Recently we added a little gadget that turns an iPhone into a 60x Digital Microscope.
Well, we wanted to make certain this item actually worked, so we got a friend with an iPhone 4 (this will not work with the newer, larger iPhone 5) and gave it a trial run.
First up, the microscope consists of 2 parts – the actual microscope and the frame that attached to your iPhone.
Now here is the interesting thing: The microscope part will actually work on its own. You do not need to attach it to the iPhone if you just want to take a quick glance at something. It works just fine on its own as a handheld microscope – a bit tricky to focus but its still works just fine.
The frame must go over the iPhone, which means that you will need to remove any other cases or very thick stickers/attachments from your iPhone. If you’ve made your phone look like it was attacked by a BeDazzler you might have issue with the frame.
Before attaching the frame, however, it is probably best to attach the microscope to the frame first. We tried it the other way ’round and it was a little awkward. In any case the microscope threads into the frame like so.
There is one issue with threading the microscope into the body: The natural tendency is to grab the outside frame that attaches the light to the microscope and turn the microscope that way. Unfortunately, the attachment is free floating so that you can adjust the position of the light. This means you will be spinning the light, but not threading the microscope into the frame. It is best to pull the light out so that some of the shaft of the microscope is exposed and thread the microscope in using that instead.
Once you attach your microscope & frame to the iPhone it should resemble the top image above. you are now ready to shoot. Click on your camera app and get started.
First thing you mat notice is that without any zooming you will see a lot of the microscope’s mechanism in the frame. This can be solved with a simple bit of zooming using your fingers until you have a better close-up. The camera in the iPhone is plenty powerful enough to handle this.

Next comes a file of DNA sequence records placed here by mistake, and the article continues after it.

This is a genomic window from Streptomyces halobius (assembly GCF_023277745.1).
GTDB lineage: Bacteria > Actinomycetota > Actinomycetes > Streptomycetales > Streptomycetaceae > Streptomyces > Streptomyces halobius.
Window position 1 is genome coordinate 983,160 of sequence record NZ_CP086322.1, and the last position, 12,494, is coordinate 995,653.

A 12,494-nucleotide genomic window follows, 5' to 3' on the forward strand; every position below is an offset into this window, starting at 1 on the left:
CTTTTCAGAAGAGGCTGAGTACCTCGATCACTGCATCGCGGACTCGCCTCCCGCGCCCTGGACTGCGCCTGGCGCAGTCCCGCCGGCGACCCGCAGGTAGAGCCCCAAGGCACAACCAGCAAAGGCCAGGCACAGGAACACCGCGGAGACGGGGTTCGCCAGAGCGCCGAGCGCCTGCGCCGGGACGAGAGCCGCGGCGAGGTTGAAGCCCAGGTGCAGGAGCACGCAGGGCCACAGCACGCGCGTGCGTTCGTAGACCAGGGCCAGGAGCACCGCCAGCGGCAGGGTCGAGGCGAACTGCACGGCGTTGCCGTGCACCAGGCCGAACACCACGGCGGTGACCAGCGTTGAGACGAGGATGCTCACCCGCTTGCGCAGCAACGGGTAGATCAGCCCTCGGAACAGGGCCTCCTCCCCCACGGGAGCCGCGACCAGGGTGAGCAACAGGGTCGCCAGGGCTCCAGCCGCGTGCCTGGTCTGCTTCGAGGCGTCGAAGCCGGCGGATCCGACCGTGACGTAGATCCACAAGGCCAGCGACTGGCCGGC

Now you need to focus – your iPhone camera will do a lot for this but you do have to make a few adjustments mechanically by sliding the light hold out. All this really does physically is move the target subject away from the microscope’s lens.
The microscope has two ways to light the subject, since the iPhone’s flash will be covered by the microscope frame. First is a pair of very bright white LEDs.
These are very bright, perhaps a bit too bright as we will soon see. In addition there is also a UV light on the microscope:
This is advertised as a counterfeit fighting measure, but may also be useful for geological, chemical, and biological purposes.
Once everything was ready we just needed something to focus on and take a picture. We elected to use our finger:
That is a human finger tip, magnified 60x.
Focus was a little tricky and we depended on the iPhone to do most of it. Some adjustment for positioning was needed however. The light was also very powerful and tended to wash out one side of the image. We did not try it without the flashlight so we are not certain how the iPhone’s camera would work adjusting for a low-light situation.
At present, we only carry the model that fits the iPhone 4 and most other older models of iPhone. If we have success with this model we may add other microscopes to the line to cover the iPhone 5. Android models may also be added but their rapid changes in both body size and camera position may limit the models covered.
Want to buy the iPhone 60x Microscope attachment?
Want to buy Digital Microscopes?